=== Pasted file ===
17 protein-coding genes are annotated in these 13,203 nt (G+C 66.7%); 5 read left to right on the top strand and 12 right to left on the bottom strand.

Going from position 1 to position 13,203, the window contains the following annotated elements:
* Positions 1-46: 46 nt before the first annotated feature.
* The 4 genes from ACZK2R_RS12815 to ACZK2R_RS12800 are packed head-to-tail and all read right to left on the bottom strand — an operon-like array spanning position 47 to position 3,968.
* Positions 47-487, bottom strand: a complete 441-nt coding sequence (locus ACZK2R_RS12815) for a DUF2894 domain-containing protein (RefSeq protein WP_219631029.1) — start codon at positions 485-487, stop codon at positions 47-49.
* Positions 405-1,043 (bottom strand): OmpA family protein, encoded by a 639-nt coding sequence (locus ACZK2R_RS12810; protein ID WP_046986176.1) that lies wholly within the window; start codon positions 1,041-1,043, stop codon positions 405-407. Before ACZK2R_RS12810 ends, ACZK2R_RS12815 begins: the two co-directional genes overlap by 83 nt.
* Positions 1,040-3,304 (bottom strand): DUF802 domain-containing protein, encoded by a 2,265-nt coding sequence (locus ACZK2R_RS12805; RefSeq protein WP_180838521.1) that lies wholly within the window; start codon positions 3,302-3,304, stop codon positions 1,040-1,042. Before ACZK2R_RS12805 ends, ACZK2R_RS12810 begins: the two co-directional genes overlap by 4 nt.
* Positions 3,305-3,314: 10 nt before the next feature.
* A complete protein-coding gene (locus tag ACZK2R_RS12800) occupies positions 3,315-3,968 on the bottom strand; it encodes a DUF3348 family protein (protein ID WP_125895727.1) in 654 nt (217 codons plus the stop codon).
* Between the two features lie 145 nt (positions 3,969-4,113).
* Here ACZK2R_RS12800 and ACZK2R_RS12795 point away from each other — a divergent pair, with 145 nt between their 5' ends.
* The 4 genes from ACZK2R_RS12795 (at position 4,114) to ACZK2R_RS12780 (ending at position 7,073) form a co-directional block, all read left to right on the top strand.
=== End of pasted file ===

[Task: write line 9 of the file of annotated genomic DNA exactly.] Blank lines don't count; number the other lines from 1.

* A complete protein-coding gene (locus tag ACZK2R_RS12800) occupies positions 3,315-3,968 on the bottom strand; it encodes a DUF3348 family protein (protein ID WP_125895727.1) in 654 nt (217 codons plus the stop codon).